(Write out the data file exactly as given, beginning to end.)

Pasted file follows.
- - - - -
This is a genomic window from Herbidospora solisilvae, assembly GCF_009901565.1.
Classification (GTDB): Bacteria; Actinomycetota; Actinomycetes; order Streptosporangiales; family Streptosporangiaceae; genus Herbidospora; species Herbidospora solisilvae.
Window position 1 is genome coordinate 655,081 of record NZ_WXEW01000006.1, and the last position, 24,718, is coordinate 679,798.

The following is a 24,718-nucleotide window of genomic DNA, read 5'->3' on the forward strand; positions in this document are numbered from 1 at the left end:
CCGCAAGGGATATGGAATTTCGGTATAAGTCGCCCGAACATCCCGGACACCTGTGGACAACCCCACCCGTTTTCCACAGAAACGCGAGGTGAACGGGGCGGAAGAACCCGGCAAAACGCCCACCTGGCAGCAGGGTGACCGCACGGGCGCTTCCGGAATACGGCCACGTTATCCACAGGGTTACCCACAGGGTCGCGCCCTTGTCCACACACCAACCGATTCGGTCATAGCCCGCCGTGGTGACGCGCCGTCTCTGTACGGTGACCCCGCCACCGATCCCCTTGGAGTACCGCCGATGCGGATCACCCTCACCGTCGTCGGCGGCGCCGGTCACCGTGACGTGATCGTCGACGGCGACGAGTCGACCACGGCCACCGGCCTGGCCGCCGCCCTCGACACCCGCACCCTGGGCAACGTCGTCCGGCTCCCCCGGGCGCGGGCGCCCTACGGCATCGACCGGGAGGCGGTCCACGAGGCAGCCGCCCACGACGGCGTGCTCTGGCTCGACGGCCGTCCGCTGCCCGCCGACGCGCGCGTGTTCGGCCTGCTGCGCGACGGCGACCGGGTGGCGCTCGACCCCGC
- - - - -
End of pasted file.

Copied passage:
This is a genomic window from Herbidospora solisilvae, assembly GCF_009901565.1.
Classification (GTDB): Bacteria; Actinomycetota; Actinomycetes; order Streptosporangiales; family Streptosporangiaceae; genus Herbidospora; species Herbidospora solisilvae.
Window position 1 is genome coordinate 655,081 of record NZ_WXEW01000006.1, and the last position, 24,718, is coordinate 679,798.

The following is a 24,718-nucleotide window of genomic DNA, read 5'->3' on the forward strand; positions in this document are numbered from 1 at the left end:
CCGCAAGGGATATGGAATTTCGGTATAAGTCGCCCGAACATCCCGGACACCTGTGGACAACCCCACCCGTTTTCCACAGAAACGCGAGGTGAACGGGGCGGAAGAACCCGGCAAAACGCCCACCTGGCAGCAGGGTGACCGCACGGGCGCTTCCGGAATACGGCCACGTTATCCACAGGGTTACCCACAGGGTCGCGCCCTTGTCCACACACCAACCGATTCGGTCATAGCCCGCCGTGGTGACGCGCCGTCTCTGTACGGTGACCCCGCCACCGATCCCCTTGGAGTACCGCCGATGCGGATCACCCTCACCGTCGTCGGCGGCGCCGGTCACCGTGACGTGATCGTCGACGGCGACGAGTCGACCACGGCCACCGGCCTGGCCGCCGCCCTCGACACCCGCACCCTGGGCAACGTCGTCCGGCTCCCCCGGGCGCGGGCGCCCTACGGCATCGACCGGGAGGCGGTCCACGAGGCAGCCGCCCACGACGGCGTGCTCTGGCTCGACGGCCGTCCGCTGCCCGCCGACGCGCGCGTGTTCGGCCTGCTGCGCGACGGCGACCGGGTGGCGCTCGACCCCGC